Direct selling involves the direct sales of products and services between a company representative or brand ambassador and consumers within the home, away from a physical store location. These are highly personal home shopping methods as they allow sales representatives to build a relationship between the consumer and the brand, and enable the customer to often view and trial a product through representatives demonstrating the goods prior to the consumer placing an order; in effect, this brings the in-store experience into the consumer’s home. Purchases and orders are made directly between field agents and the consumer, thus sidestepping online or telephone ordering channels, with products then being immediately provided to the consumer or ordered to be delivered by mail or directly by the agent. Company representatives work on commission in many instances and can be the brand representatives for a specific geographical region, managing their own customer base, often in terms of franchise opportunities. The three main types of direct selling are:
- Party plan - this involves a brand ambassador or company representative visiting a customer’s home to host a party for the consumer and a group of people whom the customer has invited. The representative will demonstrate the brand’s products to the group of people for them to purchase on the day or place orders to then be delivered to their homes, with the host whose home is used for the party often being given a discounted rate. Ann Summers parties and Jamie Oliver parties are particularly popular examples of party plan selling, and representatives usually organise fun games and activities to play with the interested group of people, in addition to the presentation of the products.
- Person-to-person - these sales involve the likes of door-to-door sales representatives distributing brochures and sample products and providing information about a brand and its products either for immediate purchase from the consumer in the home or for future brand exposure. This method has been highly criticised in the past owing to the reputation of the sector being damaged by rogue salesmen; however, it continues to be a popular technique for the likes of gas and electric service providers. A highly popular form of person-to-person sales is that of the Avon catalogue, involving door-to-door distribution of the well-known catalogue by an agent responsible for a target geographical area, who will then return to collect the catalogue with an order form attached and personally deliver the products ordered to the consumer’s home; this is a successful direct sales approach which steers away from the sometimes negatively viewed ‘hard sell’ technique.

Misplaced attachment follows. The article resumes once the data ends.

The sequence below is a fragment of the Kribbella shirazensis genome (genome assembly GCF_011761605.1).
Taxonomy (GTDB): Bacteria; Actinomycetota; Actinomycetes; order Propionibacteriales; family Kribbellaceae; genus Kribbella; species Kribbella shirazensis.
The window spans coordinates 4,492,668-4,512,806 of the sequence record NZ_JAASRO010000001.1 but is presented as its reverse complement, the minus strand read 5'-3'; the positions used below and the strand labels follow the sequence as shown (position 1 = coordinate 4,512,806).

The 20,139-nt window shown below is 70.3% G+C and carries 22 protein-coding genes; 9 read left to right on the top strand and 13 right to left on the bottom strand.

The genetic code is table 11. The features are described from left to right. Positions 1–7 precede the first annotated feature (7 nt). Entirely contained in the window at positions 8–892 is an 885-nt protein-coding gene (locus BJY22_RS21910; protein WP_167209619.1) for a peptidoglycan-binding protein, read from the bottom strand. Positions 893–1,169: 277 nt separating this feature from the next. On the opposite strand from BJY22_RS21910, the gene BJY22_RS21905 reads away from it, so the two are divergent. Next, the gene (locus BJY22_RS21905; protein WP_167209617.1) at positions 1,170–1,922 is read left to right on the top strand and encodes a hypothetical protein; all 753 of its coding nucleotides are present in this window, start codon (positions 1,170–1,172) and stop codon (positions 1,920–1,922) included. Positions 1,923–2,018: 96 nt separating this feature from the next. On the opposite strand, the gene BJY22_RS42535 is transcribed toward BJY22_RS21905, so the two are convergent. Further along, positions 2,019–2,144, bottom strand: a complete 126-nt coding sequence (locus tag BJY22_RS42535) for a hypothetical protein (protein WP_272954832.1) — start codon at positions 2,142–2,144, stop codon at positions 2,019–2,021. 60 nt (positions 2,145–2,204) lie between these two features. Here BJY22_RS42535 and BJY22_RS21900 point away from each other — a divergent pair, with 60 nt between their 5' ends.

- Multi-level or network selling - also known as pyramid selling, this usually involves direct door-to-door sales methods, where there is a representative who has recruited other sales agents, from whom the leading representative receives a cut of sales. This pyramid structure sees the lead representative also directly sell company products for commission while being responsible for the recruited agents’ sales and getting commission from their sales too. This is not very widely used in the current home shopping market, partly due to the negative reputation that pyramid selling has come to hold
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1. Introduction & Definition
2. REPORT COVERAGE
3. MARKET SECTORS
General Mail Order
What’s KEY in the Market?
4. KEY DRIVERS
5. MARKET TRENDS
Rise of E-Commerce
Issues of Home Delivery
Print Decline Threatens Off-the-Page Selling
Royal Mail Developments to Cater to Market Changes
6. ECONOMIC TRENDS
7. MARKET POSITION
HOW ROBUST IS THE MARKET?
Market Size, Segmentation & Forecasts
8. MARKET SIZE & SEGMENTATION
The Total Market
Future Economic Trends
Forecast Total Market
9. MARKET GROWTH
10. GLOBAL E-COMMERCE EXPORTS
UK TRADE RELATIONS
Strengths, Weaknesses, Opportunities & Threats
Business Tax Rates
Difficult Trading Period
Changing Demographics in Direct Selling Industry
Silver Surfers and Greater Accessibility to E-Commerce
Transactional Apps and Mobile Shopping
Social Media Shopping
Consumer Contracts Regulations